Psoriatic arthritis (PsA) is a type of inflammatory arthritis that usually happens alongside the skin condition psoriasis. Experts estimate that PsA affects about 20% of people with psoriasis.

There are several different types of PsA. One of the most common types is asymmetric oligoarticular PsA. That’s PsA that affects only a few joints on one side of your body.

Keep reading as we cover what to know about asymmetric oligoarticular PsA, including its causes and symptoms, as well as how doctors diagnose and treat it.


Before we get started, let’s go over some definitions that will be helpful along the way.

  • Asymmetric: When something is asymmetric, it affects the two sides of your body differently.
  • Oligo: The term oligo means a few or a little of something.
  • Articular: Articular is a word that means something related to your joints.
Was this helpful?

Generally speaking, there are five different types of PsA. These are:

  • Asymmetric oligoarticular: Asymmetric oligoarticular PsA involves only a few joints on one side of your body. It affects about 60% of people with PsA.
  • Symmetric polyarthritis: Symmetric polyarthritis affects more joints than asymmetric oligoarticular PsA. It also affects joints on both sides of your body. Between 15% and 61% of people with PsA have this type.
  • Distal interphalangeal: Distal interphalangeal PsA mainly affects the ends of your fingers and toes. Nail changes are particularly common in this type of PsA. It has an incidence of about 10%.
  • Spondylitis: Spondylitis PsA affects the joints between your vertebrae. This can lead to back and neck pain as well as difficulty with movement. Experts think it affects between 7% and 32% of people with PsA.
  • Arthritis mutilans: Arthritis mutilans is the most severe type of PsA. In this type of PsA, inflammation is very severe and can lead to joint deformation, particularly in your hands and feet. Less than 5% of people with PsA have this type.

It’s possible to have more than one type of PsA. For example, you can have asymmetric oligoarticular PsA that also occurs with spondylitis PsA.

Asymmetric vs. symmetric PsA

Let’s take a moment to summarize what we know about asymmetric versus symmetric PsA:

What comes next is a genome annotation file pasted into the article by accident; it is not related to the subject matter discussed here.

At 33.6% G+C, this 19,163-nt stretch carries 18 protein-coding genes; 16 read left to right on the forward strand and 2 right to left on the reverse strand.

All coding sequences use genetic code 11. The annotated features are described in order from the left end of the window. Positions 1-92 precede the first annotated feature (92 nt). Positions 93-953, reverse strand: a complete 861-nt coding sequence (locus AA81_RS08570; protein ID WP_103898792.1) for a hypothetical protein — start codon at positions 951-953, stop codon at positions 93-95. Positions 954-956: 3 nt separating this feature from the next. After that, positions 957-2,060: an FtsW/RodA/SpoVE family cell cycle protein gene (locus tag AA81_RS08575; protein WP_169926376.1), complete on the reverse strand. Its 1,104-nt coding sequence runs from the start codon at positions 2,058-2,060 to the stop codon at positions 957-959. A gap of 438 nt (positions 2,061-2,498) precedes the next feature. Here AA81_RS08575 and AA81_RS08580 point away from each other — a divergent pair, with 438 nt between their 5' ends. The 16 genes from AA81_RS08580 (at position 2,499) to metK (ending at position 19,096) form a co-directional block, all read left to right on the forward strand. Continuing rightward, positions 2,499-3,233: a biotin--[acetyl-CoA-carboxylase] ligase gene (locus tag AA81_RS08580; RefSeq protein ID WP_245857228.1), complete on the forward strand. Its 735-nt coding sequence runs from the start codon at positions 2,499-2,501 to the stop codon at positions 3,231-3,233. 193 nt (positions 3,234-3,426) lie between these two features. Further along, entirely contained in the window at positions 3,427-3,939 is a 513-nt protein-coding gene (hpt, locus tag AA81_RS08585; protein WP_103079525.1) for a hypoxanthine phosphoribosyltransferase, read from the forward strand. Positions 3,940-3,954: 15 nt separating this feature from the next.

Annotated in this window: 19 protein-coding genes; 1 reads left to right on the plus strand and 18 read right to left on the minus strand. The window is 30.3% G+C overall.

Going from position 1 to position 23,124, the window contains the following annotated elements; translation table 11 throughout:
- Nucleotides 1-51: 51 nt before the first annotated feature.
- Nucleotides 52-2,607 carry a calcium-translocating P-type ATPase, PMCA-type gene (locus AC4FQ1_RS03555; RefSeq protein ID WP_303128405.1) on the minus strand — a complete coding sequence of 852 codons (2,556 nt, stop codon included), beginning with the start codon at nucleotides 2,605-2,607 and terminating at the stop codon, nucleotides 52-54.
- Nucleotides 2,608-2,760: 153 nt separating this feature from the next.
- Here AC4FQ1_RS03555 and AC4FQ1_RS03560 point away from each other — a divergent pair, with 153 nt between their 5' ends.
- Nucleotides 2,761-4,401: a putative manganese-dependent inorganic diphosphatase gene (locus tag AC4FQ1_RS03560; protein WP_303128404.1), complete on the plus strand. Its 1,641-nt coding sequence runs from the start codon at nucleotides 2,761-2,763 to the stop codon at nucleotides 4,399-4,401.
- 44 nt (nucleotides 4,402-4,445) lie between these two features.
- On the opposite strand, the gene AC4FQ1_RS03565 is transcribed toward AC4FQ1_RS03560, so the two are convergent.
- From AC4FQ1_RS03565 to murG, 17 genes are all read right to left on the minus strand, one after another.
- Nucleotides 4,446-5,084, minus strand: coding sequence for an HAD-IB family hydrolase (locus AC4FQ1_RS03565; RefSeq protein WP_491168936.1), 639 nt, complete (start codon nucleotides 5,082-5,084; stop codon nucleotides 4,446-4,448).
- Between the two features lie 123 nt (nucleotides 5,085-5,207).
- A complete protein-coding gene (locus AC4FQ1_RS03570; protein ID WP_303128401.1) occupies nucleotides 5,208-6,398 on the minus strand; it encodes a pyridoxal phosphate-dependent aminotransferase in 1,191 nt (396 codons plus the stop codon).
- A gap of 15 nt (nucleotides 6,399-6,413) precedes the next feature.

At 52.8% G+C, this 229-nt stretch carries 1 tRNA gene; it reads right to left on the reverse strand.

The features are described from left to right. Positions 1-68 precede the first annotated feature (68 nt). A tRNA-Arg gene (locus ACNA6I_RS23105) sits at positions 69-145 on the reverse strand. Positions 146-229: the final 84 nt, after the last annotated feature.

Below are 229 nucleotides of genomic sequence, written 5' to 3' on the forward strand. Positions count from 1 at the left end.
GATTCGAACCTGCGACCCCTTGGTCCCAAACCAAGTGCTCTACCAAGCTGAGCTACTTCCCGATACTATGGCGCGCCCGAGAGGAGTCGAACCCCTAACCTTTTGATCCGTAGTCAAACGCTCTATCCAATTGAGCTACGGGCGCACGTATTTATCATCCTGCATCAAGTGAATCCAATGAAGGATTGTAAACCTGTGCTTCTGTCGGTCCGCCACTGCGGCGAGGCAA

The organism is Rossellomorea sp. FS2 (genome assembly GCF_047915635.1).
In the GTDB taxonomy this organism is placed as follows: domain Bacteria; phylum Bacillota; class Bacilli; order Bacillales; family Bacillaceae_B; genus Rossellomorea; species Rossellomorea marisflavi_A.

• Asymmetric PsA only affects one side of your body, while symmetric PsA affects both sides of your body.
  • In asymmetric PsA, only a few joints are affected. More joints are involved in symmetric PsA.
  • Asymmetric PsA can impact both small and large joints. Symmetric PsA typically involves smaller joints, such as those in your hands and feet.
  • Symmetric PsA can be more severe than asymmetric PsA. A 2021 study found that compared with oligoarticular PsA, people with polyarthritis more often experienced dactylitis and enthesitis.

Both types of PsA are prevalent. A 2019 review notes that many people start out with asymmetric PsA and develop symmetrical PsA as the disease progresses.

In fact, a 2018 article notes that this disease progression, along with the sometimes inconsistent definitions of the PsA types, may explain some of the variability in prevalence between these two types.

Was this helpful?

Like psoriasis, PsA is an autoimmune disease. That’s when your immune system mistakenly responds to healthy tissues as if they were infected. When this happens, it can lead to increased inflammation and pain as well as tissue damage.

At this point in time, the exact cause of PsA is unclear.

Genetics very likely plays a role. Researchers have identified variations in certain genes associated with PsA. Further, about 33% to 50% of people with PsA know of at least one other close relative with psoriasis or PsA.

Environmental factors such as infection, physical injury, or high stress may also be important. These factors may help to trigger the onset of PsA in people who are already genetically predisposed to the condition.

The hallmark of asymmetric oligoarticular PsA is that it affects a small number of joints, typically less than five, on one side of your body. While it often impacts small joints in your hands and feet, larger joints such as your knee can also be involved.

This type of PsA can cause symptoms such as:

Because PsA is associated with psoriasis, you can also experience skin symptoms. Psoriasis is typically characterized by patches of skin that are inflamed, scaly, and itchy.

If asymmetric oligoarticular PsA occurs with spondylitis PsA, you may also have pain or stiffness in your back, neck, or hips.